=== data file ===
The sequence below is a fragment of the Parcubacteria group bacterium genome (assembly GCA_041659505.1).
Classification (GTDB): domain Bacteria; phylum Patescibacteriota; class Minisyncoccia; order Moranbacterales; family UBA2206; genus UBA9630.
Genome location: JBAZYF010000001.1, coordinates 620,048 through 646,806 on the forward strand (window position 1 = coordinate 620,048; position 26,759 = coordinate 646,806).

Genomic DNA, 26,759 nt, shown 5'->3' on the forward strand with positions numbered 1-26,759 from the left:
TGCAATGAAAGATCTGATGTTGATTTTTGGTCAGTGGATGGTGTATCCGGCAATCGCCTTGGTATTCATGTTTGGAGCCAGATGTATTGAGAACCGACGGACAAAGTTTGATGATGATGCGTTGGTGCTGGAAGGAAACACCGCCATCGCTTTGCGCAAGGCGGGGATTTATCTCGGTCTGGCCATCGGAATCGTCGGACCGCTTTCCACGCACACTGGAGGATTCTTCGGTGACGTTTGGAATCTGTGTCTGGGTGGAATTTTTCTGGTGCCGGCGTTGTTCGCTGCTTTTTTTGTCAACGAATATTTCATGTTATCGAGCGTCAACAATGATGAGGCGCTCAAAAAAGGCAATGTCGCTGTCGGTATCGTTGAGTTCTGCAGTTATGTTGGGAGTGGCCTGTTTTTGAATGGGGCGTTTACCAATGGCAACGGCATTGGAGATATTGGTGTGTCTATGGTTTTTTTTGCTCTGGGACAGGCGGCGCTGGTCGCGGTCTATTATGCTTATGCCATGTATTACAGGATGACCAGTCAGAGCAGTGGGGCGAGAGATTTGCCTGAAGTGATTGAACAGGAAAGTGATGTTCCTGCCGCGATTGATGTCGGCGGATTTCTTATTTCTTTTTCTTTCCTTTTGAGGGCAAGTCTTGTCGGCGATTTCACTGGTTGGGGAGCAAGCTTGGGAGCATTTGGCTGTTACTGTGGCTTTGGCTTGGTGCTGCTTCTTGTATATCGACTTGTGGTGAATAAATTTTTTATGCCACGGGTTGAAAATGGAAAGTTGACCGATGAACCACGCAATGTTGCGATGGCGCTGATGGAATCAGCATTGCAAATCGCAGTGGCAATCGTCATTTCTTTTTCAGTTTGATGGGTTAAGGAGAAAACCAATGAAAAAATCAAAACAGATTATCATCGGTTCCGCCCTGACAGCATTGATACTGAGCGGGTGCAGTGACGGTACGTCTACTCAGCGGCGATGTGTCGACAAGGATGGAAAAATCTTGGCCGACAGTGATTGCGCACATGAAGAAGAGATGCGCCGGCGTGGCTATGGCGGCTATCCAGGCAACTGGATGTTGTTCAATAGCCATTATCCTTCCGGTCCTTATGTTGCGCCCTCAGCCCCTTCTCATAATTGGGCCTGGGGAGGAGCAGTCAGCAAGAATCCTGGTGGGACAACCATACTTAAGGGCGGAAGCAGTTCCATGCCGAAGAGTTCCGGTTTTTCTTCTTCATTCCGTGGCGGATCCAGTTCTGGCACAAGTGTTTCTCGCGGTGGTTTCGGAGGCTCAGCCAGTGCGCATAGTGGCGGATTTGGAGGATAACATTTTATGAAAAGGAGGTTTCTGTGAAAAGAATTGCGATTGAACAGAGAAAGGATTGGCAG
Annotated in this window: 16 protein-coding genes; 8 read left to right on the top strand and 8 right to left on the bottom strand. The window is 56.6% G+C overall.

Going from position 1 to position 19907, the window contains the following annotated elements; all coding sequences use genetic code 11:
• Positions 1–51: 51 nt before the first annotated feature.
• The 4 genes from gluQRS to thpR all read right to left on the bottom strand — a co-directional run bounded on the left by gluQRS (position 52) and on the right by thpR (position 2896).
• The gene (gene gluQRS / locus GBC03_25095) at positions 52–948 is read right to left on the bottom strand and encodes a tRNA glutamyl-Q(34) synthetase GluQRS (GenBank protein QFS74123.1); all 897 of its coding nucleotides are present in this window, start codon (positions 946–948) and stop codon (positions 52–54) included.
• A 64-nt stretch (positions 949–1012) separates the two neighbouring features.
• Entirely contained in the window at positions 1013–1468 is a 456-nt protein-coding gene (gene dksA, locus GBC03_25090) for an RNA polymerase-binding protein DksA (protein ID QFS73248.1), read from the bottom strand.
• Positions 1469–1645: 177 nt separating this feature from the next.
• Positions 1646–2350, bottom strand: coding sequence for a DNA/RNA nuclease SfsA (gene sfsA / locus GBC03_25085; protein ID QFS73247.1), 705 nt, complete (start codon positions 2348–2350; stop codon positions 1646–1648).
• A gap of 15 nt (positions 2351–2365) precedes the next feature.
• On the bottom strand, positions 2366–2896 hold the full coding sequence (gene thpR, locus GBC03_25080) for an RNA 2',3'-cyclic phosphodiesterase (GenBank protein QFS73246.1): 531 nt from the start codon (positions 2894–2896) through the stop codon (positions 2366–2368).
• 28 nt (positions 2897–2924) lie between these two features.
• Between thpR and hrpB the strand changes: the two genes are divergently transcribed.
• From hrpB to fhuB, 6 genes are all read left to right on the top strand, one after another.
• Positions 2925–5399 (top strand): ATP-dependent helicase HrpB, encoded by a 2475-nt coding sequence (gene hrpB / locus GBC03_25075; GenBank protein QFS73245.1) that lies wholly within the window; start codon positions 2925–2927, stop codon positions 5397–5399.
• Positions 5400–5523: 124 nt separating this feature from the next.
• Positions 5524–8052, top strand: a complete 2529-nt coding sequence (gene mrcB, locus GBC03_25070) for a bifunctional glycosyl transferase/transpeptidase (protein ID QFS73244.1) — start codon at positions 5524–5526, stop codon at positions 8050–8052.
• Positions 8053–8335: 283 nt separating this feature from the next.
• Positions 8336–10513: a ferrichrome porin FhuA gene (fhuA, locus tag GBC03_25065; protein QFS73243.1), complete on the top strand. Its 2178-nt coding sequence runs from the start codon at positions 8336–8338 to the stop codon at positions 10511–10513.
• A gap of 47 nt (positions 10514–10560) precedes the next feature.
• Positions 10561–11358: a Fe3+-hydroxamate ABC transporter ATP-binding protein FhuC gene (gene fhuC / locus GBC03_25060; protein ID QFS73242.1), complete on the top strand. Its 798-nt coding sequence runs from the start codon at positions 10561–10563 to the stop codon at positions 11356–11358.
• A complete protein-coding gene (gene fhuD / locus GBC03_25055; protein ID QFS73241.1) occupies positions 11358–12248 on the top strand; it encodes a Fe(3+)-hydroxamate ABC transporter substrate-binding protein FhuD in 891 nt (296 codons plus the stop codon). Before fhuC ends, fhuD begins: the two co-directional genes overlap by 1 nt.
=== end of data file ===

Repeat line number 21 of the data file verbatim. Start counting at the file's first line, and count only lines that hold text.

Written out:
• Positions 5400–5523: 124 nt separating this feature from the next.